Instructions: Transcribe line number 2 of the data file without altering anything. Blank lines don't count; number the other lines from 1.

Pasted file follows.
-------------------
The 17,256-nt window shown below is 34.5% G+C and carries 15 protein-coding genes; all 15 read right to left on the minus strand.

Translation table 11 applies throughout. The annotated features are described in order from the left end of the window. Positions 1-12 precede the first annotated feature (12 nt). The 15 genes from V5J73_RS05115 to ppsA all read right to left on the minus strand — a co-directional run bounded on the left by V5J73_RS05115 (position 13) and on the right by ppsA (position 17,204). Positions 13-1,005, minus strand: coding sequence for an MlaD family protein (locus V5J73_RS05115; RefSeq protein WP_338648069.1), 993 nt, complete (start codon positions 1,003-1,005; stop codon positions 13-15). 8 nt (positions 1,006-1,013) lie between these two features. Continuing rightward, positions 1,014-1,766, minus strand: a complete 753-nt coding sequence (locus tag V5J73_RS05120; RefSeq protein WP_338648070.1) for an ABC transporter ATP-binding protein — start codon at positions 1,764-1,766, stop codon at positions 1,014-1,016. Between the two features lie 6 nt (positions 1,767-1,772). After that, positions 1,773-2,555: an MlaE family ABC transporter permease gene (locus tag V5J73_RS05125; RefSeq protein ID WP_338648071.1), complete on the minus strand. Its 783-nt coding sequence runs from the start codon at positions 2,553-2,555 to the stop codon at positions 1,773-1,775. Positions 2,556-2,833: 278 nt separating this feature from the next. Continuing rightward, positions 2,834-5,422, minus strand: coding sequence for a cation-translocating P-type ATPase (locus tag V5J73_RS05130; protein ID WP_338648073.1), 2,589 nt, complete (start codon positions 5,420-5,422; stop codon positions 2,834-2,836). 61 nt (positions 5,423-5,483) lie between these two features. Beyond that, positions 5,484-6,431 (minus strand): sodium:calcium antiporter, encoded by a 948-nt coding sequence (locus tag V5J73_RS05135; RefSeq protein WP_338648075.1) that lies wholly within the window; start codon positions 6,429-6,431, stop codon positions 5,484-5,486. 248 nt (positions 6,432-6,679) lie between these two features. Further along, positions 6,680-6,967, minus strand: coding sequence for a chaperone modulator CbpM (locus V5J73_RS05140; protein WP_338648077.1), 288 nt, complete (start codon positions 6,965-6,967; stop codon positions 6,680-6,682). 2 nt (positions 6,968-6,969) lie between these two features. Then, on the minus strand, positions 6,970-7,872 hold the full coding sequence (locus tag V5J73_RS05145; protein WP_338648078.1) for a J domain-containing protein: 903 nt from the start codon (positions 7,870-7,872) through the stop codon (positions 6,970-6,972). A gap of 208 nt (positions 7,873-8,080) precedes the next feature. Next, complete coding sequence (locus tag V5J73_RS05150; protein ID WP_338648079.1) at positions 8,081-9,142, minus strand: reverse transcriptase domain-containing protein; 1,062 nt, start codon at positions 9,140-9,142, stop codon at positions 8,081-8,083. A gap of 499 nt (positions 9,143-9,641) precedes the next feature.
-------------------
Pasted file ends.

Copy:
Translation table 11 applies throughout. The annotated features are described in order from the left end of the window. Positions 1-12 precede the first annotated feature (12 nt). The 15 genes from V5J73_RS05115 to ppsA all read right to left on the minus strand — a co-directional run bounded on the left by V5J73_RS05115 (position 13) and on the right by ppsA (position 17,204). Positions 13-1,005, minus strand: coding sequence for an MlaD family protein (locus V5J73_RS05115; RefSeq protein WP_338648069.1), 993 nt, complete (start codon positions 1,003-1,005; stop codon positions 13-15). 8 nt (positions 1,006-1,013) lie between these two features. Continuing rightward, positions 1,014-1,766, minus strand: a complete 753-nt coding sequence (locus tag V5J73_RS05120; RefSeq protein WP_338648070.1) for an ABC transporter ATP-binding protein — start codon at positions 1,764-1,766, stop codon at positions 1,014-1,016. Between the two features lie 6 nt (positions 1,767-1,772). After that, positions 1,773-2,555: an MlaE family ABC transporter permease gene (locus tag V5J73_RS05125; RefSeq protein ID WP_338648071.1), complete on the minus strand. Its 783-nt coding sequence runs from the start codon at positions 2,553-2,555 to the stop codon at positions 1,773-1,775. Positions 2,556-2,833: 278 nt separating this feature from the next. Continuing rightward, positions 2,834-5,422, minus strand: coding sequence for a cation-translocating P-type ATPase (locus tag V5J73_RS05130; protein ID WP_338648073.1), 2,589 nt, complete (start codon positions 5,420-5,422; stop codon positions 2,834-2,836). 61 nt (positions 5,423-5,483) lie between these two features. Beyond that, positions 5,484-6,431 (minus strand): sodium:calcium antiporter, encoded by a 948-nt coding sequence (locus tag V5J73_RS05135; RefSeq protein WP_338648075.1) that lies wholly within the window; start codon positions 6,429-6,431, stop codon positions 5,484-5,486. 248 nt (positions 6,432-6,679) lie between these two features. Further along, positions 6,680-6,967, minus strand: coding sequence for a chaperone modulator CbpM (locus V5J73_RS05140; protein WP_338648077.1), 288 nt, complete (start codon positions 6,965-6,967; stop codon positions 6,680-6,682). 2 nt (positions 6,968-6,969) lie between these two features. Then, on the minus strand, positions 6,970-7,872 hold the full coding sequence (locus tag V5J73_RS05145; protein WP_338648078.1) for a J domain-containing protein: 903 nt from the start codon (positions 7,870-7,872) through the stop codon (positions 6,970-6,972). A gap of 208 nt (positions 7,873-8,080) precedes the next feature. Next, complete coding sequence (locus tag V5J73_RS05150; protein ID WP_338648079.1) at positions 8,081-9,142, minus strand: reverse transcriptase domain-containing protein; 1,062 nt, start codon at positions 9,140-9,142, stop codon at positions 8,081-8,083. A gap of 499 nt (positions 9,143-9,641) precedes the next feature.